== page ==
© Reuters. Used boxes of Mifepristone, the first pill for medical abortion, line a trash can at the Alamo Women’s Clinic in Carbondale, Illinois, U.S., April 20, 2023. REUTERS/Evelyn Hockstein
By Andrew Chung and John Kruzel
WASHINGTON (Reuters) – The U.S. Supreme Court on Friday blocked new restrictions set by lower courts on a widely used abortion pill, a move hailed by President Joe Biden as his administration defends broad access to the drug in the latest fierce legal battle over reproductive rights in the United States.
The judges, in a brief order, granted emergency requests from the Justice Department and pill maker Danco Laboratories to stay an April 7 preliminary injunction issued by U.S. District Judge Matthew Kacsmaryk in Texas. The judge’s order would have significantly limited the availability of mifepristone while litigation continues in a challenge by anti-abortion groups to the pill’s federal regulatory approval.
“Following the Supreme Court’s stay, mifepristone remains available and approved for safe and effective use as we pursue this fight through the courts,” Biden said in a statement released by the White House.
“The stakes couldn’t be higher for women across America. I will continue to fight political attacks on women’s health,” Biden added.
Conservative judges Clarence Thomas and Samuel Alito publicly opposed the ruling. Alito, in a brief notice, writes that the administration and Danco have failed to demonstrate that they are at risk of “irreparable harm.”
The Biden administration has been seeking to defend mifepristone in the face of growing abortion bans and restrictions enacted by Republican-led states since the Supreme Court in June 2022 overturned the landmark 1973 Roe v. Wade decision that legalized abortion. procedure across the country. Alito is the author of this decision.
The pending case now returns to the United States Court of Appeals for the 5th Circuit, based in New Orleans, which is due to hear arguments on May 17. The losing party after the 5th Circuit rules could appeal the case to the Supreme Court.
The Food and Drug Administration (FDA), the US agency that approves the safety of food, drugs, and medical devices, approved mifepristone in 2000. Challengers argue that the FDA illegally approved mifepristone and then removed critical safeguards on what they call a dangerous drug.
Mifepristone is taken with another drug called misoprostol to perform medical abortion, which accounts for more than half of all abortions in the United States. The drug has other uses, including managing miscarriages.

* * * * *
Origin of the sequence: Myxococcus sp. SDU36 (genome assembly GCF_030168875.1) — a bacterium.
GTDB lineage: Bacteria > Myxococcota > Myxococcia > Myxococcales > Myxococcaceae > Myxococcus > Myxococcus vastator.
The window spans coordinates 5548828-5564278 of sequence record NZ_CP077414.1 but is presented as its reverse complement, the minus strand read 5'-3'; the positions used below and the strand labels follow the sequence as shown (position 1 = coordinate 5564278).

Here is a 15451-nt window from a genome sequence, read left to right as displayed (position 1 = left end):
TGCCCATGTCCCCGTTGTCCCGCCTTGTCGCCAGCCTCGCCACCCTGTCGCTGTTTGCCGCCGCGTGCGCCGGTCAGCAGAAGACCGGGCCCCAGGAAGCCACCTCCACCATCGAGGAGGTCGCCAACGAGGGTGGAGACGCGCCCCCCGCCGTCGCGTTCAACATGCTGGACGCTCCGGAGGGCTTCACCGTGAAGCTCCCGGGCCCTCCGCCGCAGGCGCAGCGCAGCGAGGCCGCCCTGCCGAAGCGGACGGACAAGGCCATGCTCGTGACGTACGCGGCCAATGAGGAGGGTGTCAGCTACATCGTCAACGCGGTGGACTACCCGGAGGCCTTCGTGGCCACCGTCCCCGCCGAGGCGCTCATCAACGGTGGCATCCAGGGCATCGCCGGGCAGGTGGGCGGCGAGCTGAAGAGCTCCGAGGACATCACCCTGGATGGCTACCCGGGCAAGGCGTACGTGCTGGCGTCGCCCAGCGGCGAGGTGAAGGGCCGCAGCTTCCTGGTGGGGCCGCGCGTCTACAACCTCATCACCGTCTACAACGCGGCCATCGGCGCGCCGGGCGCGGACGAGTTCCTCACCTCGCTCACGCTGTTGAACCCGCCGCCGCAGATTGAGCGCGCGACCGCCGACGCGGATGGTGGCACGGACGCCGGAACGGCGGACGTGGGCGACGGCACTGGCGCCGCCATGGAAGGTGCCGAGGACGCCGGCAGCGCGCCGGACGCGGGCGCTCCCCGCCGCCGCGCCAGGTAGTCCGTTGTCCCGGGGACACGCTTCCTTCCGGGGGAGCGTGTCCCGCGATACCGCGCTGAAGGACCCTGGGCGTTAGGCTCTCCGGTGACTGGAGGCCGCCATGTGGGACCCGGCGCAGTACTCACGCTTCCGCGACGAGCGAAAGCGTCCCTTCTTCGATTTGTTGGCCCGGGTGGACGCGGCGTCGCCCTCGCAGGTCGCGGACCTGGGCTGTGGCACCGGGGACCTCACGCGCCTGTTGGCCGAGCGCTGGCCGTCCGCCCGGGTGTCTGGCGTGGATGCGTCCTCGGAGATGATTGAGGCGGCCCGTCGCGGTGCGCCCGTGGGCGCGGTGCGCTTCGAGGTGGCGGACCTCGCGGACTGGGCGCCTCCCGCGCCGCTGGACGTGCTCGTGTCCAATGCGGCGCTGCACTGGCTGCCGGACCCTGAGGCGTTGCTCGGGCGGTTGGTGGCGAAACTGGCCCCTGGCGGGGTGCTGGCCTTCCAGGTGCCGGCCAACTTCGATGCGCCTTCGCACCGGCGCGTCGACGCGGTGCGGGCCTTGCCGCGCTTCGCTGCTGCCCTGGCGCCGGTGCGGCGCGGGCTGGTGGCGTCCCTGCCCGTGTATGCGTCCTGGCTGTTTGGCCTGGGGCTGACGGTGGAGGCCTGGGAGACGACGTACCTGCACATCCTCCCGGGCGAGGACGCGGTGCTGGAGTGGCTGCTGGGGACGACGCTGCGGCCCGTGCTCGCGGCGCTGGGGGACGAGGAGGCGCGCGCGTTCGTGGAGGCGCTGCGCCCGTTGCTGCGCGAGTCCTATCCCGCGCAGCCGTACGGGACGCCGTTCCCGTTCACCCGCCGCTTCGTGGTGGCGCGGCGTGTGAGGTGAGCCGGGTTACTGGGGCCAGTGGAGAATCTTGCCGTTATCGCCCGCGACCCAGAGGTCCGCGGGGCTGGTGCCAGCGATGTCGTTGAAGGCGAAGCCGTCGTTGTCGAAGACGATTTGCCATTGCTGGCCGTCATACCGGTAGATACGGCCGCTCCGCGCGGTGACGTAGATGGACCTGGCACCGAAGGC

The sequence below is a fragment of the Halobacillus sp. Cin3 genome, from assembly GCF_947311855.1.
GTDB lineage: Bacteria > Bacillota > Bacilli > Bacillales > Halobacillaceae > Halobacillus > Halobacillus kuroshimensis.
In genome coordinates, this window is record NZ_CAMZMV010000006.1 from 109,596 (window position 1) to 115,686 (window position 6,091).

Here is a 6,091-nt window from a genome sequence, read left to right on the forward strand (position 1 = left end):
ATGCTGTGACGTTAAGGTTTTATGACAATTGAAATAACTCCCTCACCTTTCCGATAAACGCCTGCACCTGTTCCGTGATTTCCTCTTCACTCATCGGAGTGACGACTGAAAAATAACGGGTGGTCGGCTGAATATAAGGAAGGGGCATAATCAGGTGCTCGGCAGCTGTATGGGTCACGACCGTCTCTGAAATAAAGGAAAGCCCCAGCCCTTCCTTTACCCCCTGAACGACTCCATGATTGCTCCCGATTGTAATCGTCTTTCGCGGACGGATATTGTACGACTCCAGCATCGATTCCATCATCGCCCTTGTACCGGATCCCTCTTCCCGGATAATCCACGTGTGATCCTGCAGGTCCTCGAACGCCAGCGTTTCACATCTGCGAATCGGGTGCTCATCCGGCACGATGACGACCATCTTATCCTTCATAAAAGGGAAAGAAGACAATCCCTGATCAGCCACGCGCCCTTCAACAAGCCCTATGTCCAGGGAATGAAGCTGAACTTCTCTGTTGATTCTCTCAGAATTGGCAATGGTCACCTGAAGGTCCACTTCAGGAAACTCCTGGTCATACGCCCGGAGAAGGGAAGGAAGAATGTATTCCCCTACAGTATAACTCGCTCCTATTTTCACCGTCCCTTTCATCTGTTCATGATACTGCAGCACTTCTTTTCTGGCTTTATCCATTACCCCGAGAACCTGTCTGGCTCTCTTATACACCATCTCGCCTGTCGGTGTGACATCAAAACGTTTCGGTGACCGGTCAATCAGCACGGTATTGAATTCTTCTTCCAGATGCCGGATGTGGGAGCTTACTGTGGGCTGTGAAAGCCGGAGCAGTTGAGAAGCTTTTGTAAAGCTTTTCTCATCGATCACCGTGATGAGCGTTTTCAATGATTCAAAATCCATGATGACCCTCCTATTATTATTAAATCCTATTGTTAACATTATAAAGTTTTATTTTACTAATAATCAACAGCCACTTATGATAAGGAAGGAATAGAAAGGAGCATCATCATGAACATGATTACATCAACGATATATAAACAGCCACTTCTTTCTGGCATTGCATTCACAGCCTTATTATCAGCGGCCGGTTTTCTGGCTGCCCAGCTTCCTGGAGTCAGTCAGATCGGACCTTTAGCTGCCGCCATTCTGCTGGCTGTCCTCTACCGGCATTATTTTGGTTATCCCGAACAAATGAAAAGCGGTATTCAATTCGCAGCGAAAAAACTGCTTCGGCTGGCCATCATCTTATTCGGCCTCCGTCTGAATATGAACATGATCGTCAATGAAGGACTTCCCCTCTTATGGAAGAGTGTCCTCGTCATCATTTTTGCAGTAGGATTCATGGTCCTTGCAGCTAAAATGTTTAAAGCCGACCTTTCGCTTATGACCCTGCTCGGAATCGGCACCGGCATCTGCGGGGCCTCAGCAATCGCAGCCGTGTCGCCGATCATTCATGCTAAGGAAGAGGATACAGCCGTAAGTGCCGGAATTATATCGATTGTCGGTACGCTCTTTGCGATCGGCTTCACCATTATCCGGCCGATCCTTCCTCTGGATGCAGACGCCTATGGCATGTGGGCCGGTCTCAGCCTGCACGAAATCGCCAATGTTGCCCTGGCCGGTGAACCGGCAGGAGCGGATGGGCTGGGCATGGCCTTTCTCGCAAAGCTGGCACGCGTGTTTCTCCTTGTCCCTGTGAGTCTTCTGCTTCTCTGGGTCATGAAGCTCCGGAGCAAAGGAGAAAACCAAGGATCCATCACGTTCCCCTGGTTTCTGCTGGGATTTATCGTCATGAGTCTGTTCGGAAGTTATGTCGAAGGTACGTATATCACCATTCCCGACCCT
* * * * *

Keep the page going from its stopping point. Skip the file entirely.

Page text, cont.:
Erik Baptist, a lawyer for the conservative religious rights group Alliance Defending Freedom representing the pill challengers, said: ‘Our case to put women’s health above politics is fast-tracking through the courts. lower”.
The case could undermine federal regulatory authority over drug safety.
“I continue to defend the FDA’s evidence-based approval for mifepristone, and my administration will continue to defend the independent, expert authority of the FDA to review, approve, and regulate a wide range of prescription drugs,” he said. Biden said.
A Danco lawyer, Jessica Ellsworth, said the Supreme Court’s decision “preserves crucial access to a drug on which millions of patients depend” after lower courts caused “widespread chaos”.
On April 12, the 5th Circuit declined to block restrictions ordered by Kacsmaryk, but halted part of the judge’s order that would have suspended FDA approval of mifepristone and effectively removed it from the market.
The Supreme Court acted just hours before its self-imposed deadline of 11:59 p.m. EDT Friday (0359 GMT Saturday) before Kacsmaryk’s restrictions on mifepristone take effect. Alito, who handles emergency cases from a group of states including Texas, last week issued a temporary stay of Kacsmaryk’s injunction until Wednesday, then extended it for two more days.
A former Christian legal activist appointed to the bench by former President Donald Trump, Kacsmaryk had a long track record of opposing abortion before the US Senate confirmed him in 2019 to serve as a federal judge for life.
A CHALLENGE TO THE FDA
Anti-abortion groups led by the newly formed Hippocratic Medicine Alliance and four anti-abortion doctors sued the FDA in November.
The FDA has rated mifepristone as safe and effective, as demonstrated by decades of use by millions of Americans, with extremely rare side effects.
Abortion rights groups welcomed the Supreme Court’s decision on Friday, but noted that the case is ongoing.
“We’re not out of the woods yet,” said Nancy Northup, president of the Center for Reproductive Rights.
The restrictions, if they had taken effect, would have reversed the actions of the FDA in recent years to facilitate access to mifepristone. These actions include in 2021 the authorization of distribution by mail and in 2016 the approval of its use up to 10 weeks of pregnancy instead of seven weeks, the reduction of the required dosage and the reduction of the number of medical visits in three to one person.
Current drug labels for mifepristone should have been adjusted to accommodate restored limits on its use in what could have been a months-long process, the Justice Department and Danco had said.
In his dissent, Alito dismissed that possibility, saying it wouldn’t happen “unless the FDA chooses to use its enforcement discretion to shut down Danco, and plaintiffs’ documents provide no reason to believe.” that the FDA would make that choice.”
The restrictions would also have suspended approval of the generic version of the pill made by GenBioPro Inc.
Since last year’s Supreme Court ruling, 12 US states have implemented outright bans while many others ban abortion after a certain length of pregnancy. The latest Republican-led decision came in Florida, where Governor Ron DeSantis signed a law on April 13 banning most abortions after six weeks of pregnancy.